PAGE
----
All Steamed Up, Inc.
    Towson, MD, USA
    Steam, Vapor & Hot-Water Heating Specialists
    Oil & Gas Burner Service
    Consulting
  • Paul48
    Paul48 Member Posts: 4,469
    Try Rhode Island
  • SWEI
    SWEI Member Posts: 7,356
    Mea culpa. I don't know where Long Island came from.
  • Paul48
    Paul48 Member Posts: 4,469
    RI--Steamworks?
  • Mattera
    Mattera Member Posts: 11
    I've continued to research and the most recent recommendation if I decide to replace as opposed to repair is to install a Williamson OWB - 4 85% AFUE, 145,000 BTUs, with a Beckett AFB burner and 3 TACO zone values. feed valves, air scoop, purge stations, relief value, smoke pipe, extrol tank, shut off values and update the oil line. Any thoughts? Thanks.
  • spoon22
    spoon22 Member Posts: 32
    Bill two case is on cape cod he is on here.Not all oil companies do crappy work I am in ct and my company uses efficiency equipment and are more interested in saving oil customers gallons because it is not all about gallons it is about how many customers you have. A 25 year old burnahm steel lived a good life a modern 3 pass boiler with odr will save alot of gallons over an rs111
  • Mattera
    Mattera Member Posts: 11
    In reviewing the difference between the OWB-3 and 4 it has been pointed out to me that with 220 feet of baseboard, if all 3 thermostats/floors called for heat at the same time I would be better off with the OWB-4. Although I think that is unlikely it is possibl . The recommendation is to install a Williamson OWB/OWT Series 2 which works on demand. I thought all boilers worked on demand, is that not true? Thanks.
  • Robert O'Brien
    Robert O'Brien Member Posts: 3,450
    The amount of baseboard is absolutely useless information in arriving at a properly sized boiler. The heat loss of the structure is the only thing that matters.
    To learn more about this professional, click here to visit their ad in Find A Contractor.
  • Robert O'Brien
    Robert O'Brien Member Posts: 3,450
    This will put you within 10% of the number and in the oil boiler world that is all you need.

    http://mechanical-hub.com/sites/hydronics/heat-loss-calculation-on-every-residential-boiler-replacement/
    To learn more about this professional, click here to visit their ad in Find A Contractor.
  • Robert O'Brien
    Robert O'Brien Member Posts: 3,450
    And no, most oil boilers maintain temp 24/7 and do not run
    "on demand". I wouldn't buy one of those.
    To learn more about this professional, click here to visit their ad in Find A Contractor.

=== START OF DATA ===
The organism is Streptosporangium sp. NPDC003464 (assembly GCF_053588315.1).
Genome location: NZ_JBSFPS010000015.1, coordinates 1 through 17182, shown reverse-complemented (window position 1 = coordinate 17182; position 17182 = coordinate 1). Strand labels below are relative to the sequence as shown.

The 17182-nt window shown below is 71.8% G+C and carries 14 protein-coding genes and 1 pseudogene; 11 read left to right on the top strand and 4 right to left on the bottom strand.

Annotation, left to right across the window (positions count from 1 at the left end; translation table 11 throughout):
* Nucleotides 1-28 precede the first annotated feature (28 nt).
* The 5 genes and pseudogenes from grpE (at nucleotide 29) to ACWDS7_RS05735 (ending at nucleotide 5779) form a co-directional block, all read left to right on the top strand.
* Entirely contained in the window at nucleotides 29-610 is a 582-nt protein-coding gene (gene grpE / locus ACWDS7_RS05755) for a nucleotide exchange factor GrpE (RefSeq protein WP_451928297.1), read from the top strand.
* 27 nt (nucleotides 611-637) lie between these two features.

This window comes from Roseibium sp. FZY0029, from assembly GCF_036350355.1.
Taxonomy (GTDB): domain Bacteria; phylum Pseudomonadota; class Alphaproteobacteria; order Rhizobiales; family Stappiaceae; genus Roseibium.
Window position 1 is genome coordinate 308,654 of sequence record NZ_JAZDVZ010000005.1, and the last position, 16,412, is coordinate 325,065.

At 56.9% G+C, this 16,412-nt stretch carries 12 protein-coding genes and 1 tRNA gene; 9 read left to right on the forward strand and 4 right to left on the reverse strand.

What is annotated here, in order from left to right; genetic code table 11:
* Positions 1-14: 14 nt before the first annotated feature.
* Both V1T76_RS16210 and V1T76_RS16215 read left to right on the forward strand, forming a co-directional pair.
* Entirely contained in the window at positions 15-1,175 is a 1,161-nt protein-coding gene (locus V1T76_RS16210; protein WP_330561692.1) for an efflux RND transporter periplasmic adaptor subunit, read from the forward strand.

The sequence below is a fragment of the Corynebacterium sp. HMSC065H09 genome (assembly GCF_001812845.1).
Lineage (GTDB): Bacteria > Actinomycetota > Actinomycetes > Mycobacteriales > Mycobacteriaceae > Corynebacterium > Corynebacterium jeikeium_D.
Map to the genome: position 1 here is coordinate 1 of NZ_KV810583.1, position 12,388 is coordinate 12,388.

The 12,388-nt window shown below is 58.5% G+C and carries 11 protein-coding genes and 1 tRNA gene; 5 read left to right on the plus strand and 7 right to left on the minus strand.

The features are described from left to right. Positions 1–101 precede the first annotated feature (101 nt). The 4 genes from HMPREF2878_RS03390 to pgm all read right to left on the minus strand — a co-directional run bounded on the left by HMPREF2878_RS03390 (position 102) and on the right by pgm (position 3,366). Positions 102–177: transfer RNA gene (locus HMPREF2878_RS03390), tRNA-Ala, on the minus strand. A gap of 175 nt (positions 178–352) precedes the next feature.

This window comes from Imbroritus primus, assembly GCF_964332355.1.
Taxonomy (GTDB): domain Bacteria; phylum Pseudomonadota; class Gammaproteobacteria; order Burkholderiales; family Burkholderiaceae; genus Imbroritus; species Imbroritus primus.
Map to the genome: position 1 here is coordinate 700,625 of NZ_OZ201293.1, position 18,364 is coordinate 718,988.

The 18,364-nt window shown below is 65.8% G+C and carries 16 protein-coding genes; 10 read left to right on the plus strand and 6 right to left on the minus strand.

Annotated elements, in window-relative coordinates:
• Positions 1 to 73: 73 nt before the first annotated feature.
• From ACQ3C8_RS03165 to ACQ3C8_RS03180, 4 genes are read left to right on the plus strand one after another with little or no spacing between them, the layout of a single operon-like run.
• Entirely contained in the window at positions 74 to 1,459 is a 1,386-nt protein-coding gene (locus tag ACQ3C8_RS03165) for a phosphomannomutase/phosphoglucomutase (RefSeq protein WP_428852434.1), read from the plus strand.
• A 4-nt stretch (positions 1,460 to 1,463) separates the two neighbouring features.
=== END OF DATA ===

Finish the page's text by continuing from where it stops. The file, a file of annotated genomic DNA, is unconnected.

• Mattera
    Mattera Member Posts: 11
    Can you please explain the difference between 24/7 and on-demand? It would seem that with ON DEMAND once the temp falls bellow the desire temp a call would be made for more heat. Isn't that basically the way it works... so how is 24/7 heat any different? What are the advantages and disadvantages between them? I've always had electric heat before moving here. I think you are right and the only way to determine the correct and efficient size of the boiler is to do a heat loss calc.
  • Robert O'Brien
    Robert O'Brien Member Posts: 3,450
    Oil boilers with tankless coils must maintain temperature. Even when installed with an indirect they are commonly maintaining temperature although it most cases they don't have to. The alternative is called cold start which means the burner only runs on a demand from a thermostat or the indirect. This the preferred arrangement and allows the use of a triple pass boiler which are easier to maintain and have no coil gasket to fail as well as being available in smaller sizes
    than pin type coil boilers.
    To learn more about this professional, click here to visit their ad in Find A Contractor.
    4Johnpipe
  • Mattera
    Mattera Member Posts: 11
    Earlier you said you would not go with ON DEMAND and now it seems like you are saying the cold start/on demand is the preferred arrangement. I'm confused... perhaps I misunderstood. Can you elaborate? Thanks.
  • Ironman
    Ironman Member Posts: 6,868
    No, he said he would not go with a boiler that had a tankless coil because it stays hot 24/7. They're real energy hogs and I don't know of any pro on here that would recommend one.
    Bob Boan
    You can choose to do what you want, but you cannot choose the consequences.
  • Mattera
    Mattera Member Posts: 11
    Thanks for clearing that up.